“How Do You Measure Faith”- October 6, 2019


Stouffville United Church

Worldwide Communion
Lamentation 3, Luke 17

The Lamentations of Jeremiah, a mere 5 chapters in length, are tucked in behind the great prophet’s book. They are seldom read in our lectionary. And yet they easily speak to the atrocious, horrific evils that are a part of our world as much as they were then. The days and nights of our global world are stained by bloodshed and violence in every corner, as well as at home. This passage lifts up the anger and dismay as armed forces invade countries, destroying cities and homes.

I think of Aleppo in Syria. When I first met the Fandi family in 2015, our first family sponsored by Stouffville Cares, the Assad regime was bombing their home town of Aleppo to bits. I asked them about it and Faisal showed me his cell phone with photos from friends back in Syria where one side of the photo showed the city with its ancient beauty, the second showing the buildings now in ruin, bombed out apartments, and streets filled with rubble. I think of Lamentations: “How lonely sits the city that once was full of people.”  (Lam 1:1)

Aleppo is one of the oldest cities in the world, dating back to the sixth century BC and it is the largest city in northern Syria. Alexander the Great conquered the city in 333 BC. It was the end of the Silk Route and ran from Asia through Mesopotamia. In 2012, Aleppo could not escape the destruction of the Syrian Civil War, and the Assad regime destroyed Aleppo in its unrelenting search for rebels. It lies in ruins. The Civil War ended in 2016 when the Assad regime recaptured Aleppo, and the resistance movement was destroyed. Here is the parallel to Lamentations, Chapter 1: “The roads to Zion mourn, for no one comes to the festivals; all her gates are desolate, her priests groan; her young girls grieve, and her lot is bitter.” (Lm 1:4)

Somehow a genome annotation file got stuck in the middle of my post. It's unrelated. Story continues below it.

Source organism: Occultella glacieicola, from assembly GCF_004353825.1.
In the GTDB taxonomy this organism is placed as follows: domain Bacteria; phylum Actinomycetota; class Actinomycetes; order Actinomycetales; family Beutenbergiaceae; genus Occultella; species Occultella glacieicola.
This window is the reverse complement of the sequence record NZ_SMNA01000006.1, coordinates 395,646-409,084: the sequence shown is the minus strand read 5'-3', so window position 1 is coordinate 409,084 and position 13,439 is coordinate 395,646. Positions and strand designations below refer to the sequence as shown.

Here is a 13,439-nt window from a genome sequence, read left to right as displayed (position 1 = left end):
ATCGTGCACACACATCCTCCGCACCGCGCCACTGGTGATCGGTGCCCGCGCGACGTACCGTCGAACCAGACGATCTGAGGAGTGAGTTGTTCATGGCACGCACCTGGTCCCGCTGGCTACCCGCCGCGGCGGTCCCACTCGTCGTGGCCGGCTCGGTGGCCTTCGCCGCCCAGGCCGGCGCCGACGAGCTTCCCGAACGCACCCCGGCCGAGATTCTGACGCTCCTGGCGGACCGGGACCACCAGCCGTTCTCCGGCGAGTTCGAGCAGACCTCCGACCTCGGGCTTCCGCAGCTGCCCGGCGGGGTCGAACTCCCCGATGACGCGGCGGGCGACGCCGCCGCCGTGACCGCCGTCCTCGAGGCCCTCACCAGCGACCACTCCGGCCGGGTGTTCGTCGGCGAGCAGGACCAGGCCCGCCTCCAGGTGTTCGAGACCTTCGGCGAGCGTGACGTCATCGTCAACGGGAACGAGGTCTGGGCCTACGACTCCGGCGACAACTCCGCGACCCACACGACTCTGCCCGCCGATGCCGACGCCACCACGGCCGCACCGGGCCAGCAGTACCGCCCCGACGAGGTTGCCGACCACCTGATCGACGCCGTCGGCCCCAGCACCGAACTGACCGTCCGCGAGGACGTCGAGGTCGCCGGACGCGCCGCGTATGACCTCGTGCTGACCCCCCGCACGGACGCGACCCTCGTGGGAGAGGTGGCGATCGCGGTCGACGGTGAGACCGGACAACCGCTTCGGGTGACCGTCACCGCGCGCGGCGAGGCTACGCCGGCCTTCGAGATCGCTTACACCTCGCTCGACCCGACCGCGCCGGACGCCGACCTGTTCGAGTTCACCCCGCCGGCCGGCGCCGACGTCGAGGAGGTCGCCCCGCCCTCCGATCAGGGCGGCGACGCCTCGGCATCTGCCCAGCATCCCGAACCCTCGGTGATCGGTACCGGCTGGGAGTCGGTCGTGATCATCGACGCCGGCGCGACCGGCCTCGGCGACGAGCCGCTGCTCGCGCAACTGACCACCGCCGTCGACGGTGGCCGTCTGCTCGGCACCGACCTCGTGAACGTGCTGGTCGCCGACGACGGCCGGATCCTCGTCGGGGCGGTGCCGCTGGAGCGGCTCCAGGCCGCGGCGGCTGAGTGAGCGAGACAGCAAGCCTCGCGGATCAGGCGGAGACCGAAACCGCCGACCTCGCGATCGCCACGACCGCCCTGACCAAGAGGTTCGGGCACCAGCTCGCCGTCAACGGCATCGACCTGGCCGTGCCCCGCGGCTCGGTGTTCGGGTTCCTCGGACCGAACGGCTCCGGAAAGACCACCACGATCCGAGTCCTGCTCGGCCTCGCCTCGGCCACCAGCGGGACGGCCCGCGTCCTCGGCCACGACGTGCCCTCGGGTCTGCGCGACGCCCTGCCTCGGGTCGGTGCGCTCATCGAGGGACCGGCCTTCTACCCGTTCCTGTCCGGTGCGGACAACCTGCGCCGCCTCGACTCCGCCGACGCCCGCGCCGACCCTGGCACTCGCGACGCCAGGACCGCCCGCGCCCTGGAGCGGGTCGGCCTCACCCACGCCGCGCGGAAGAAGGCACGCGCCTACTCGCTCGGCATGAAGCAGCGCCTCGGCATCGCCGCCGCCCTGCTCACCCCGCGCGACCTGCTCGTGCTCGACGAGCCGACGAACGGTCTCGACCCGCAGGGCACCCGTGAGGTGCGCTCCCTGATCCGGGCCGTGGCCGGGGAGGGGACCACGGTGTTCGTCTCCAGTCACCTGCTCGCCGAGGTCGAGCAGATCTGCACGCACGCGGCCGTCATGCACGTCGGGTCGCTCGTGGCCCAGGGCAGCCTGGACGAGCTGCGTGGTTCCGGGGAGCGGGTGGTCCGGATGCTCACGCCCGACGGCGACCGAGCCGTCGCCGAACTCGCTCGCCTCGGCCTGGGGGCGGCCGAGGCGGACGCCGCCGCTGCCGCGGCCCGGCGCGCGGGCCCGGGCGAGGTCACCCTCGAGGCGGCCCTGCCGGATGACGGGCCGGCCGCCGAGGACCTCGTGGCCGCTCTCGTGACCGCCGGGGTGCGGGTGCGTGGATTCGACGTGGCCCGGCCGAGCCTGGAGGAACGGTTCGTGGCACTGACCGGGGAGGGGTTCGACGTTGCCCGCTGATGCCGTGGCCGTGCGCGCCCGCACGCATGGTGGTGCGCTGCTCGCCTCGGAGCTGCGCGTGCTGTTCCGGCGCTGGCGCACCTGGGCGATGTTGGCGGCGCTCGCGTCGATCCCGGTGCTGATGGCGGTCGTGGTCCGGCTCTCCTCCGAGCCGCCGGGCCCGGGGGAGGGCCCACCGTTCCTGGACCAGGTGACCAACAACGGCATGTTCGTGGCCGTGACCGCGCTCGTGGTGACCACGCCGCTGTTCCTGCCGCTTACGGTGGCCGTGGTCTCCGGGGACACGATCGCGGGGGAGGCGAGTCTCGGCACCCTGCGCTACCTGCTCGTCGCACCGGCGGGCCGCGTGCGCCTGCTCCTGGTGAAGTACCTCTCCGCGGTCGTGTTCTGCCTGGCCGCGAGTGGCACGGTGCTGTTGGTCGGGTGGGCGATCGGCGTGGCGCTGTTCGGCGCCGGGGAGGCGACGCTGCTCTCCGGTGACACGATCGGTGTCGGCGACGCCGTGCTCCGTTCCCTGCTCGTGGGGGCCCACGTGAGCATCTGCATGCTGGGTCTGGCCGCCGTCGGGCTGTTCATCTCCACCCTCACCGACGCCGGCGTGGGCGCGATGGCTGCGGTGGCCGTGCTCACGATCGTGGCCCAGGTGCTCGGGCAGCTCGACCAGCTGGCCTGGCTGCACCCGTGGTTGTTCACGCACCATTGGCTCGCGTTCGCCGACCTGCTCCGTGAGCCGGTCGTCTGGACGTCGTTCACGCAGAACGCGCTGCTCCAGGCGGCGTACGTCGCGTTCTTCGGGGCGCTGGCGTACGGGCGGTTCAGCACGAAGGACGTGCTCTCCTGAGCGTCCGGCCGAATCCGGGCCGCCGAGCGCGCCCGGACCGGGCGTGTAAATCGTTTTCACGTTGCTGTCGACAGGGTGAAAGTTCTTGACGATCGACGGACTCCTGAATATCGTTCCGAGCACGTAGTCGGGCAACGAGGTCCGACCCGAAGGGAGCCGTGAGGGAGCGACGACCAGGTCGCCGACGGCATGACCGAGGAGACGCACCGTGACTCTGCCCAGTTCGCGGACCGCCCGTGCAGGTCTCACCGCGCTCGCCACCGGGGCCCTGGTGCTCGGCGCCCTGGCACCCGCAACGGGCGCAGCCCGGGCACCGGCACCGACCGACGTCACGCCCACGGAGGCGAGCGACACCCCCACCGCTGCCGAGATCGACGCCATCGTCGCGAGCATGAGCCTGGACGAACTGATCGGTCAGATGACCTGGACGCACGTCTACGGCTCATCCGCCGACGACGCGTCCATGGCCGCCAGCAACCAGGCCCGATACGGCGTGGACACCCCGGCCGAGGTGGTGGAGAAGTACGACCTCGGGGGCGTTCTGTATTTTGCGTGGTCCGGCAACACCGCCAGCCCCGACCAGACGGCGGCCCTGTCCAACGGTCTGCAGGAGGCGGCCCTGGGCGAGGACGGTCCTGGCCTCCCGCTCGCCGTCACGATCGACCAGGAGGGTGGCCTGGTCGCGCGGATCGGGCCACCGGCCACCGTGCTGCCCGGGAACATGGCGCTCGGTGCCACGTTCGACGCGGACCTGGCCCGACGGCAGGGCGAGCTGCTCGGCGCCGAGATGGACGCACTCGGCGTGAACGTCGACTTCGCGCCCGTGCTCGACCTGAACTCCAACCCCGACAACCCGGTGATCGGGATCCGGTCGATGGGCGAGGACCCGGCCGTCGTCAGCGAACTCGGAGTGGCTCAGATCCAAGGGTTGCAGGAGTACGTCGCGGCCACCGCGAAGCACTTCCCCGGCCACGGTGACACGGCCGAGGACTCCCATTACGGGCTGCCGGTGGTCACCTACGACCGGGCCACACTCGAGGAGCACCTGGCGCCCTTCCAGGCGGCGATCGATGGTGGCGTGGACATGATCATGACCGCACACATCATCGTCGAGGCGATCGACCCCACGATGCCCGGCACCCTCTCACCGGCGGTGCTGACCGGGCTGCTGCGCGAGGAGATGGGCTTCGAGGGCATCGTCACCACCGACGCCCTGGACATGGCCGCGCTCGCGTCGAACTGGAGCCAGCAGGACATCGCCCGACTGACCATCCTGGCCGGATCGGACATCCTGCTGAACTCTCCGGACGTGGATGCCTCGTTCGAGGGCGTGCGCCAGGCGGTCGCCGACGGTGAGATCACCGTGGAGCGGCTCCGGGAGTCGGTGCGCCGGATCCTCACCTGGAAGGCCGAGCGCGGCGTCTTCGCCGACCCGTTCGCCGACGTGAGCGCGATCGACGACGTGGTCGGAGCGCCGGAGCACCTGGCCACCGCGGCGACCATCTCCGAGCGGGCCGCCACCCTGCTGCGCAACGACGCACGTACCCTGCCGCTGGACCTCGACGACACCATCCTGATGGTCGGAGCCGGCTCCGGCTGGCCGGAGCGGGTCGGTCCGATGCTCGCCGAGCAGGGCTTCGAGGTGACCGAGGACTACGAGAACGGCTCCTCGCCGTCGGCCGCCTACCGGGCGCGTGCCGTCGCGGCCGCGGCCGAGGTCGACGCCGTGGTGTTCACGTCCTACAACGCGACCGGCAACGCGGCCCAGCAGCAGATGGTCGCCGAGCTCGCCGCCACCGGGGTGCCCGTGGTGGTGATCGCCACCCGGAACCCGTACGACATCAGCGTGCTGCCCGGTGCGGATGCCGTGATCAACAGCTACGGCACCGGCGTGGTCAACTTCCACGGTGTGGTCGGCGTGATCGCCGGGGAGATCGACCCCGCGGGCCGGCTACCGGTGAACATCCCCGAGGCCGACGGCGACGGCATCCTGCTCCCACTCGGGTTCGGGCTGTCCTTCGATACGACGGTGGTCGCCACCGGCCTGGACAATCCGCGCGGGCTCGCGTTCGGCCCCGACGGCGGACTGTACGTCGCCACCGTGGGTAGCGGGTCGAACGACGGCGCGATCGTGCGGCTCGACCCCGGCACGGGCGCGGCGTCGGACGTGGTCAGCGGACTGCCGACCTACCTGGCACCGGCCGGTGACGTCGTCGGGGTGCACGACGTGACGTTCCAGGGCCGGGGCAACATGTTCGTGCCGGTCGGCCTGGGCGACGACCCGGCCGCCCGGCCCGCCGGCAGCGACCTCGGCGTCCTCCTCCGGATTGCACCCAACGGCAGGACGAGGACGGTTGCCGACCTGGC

Then we come to these words in our Lamentation text, “But this I call to mind, and therefore I have hope.” (Lam 3:21) Something has changed.  The writer continues, “The steadfast love of the Lord never ceases, his mercies never come to an end; they are new every morning: Great is thy faithfulness.”  Like the hymn we’ll sing at the close of worship, ‘Great is thy faithfulness, morning by morning new mercies I see’, the writer has remembered something in his life that re-engaged his faith. Jeremiah adds, “The Lord is my portion!” as if saying that God is everything that he will ever need. This is what he calls to mind. This is what brings him hope.

And yet, if you turn to the last two verses of Lamentations 5:21-22, it would seem he has forgotten all that he recalled; hope is not his: “Restore us to yourself, O Lord, that we may be restored; renew our days as of old – unless you have utterly rejected us, and are angry with us beyond measure.” Our faith seems to flicker, like a flame. Sometimes it burns bright, sometimes it is almost out. Yet the source of the light will never be extinguished. For the light is Christ.

The disciples in our Luke reading are asking Jesus for more faith, to see them through what they know will be difficult times ahead.  Jesus has been outlining to them the pitfalls of the road ahead. And panicking, for maybe they don’t think they’re nearly faith filled enough to answer this call, they say to Jesus, “Increase our faith!” And Jesus answers them, “if you had faith the size of a mustard seed, you could say to this mulberry tree, “Be uprooted and planted in the sea,” and it would obey you.” The mustard seed image is also found in Matthew 17:20 “For truly I tell you, if you have faith the size of a mustard seed, you will say to this mountain, ‘Move from here to there,’ and it will move; and nothing will be impossible for you.”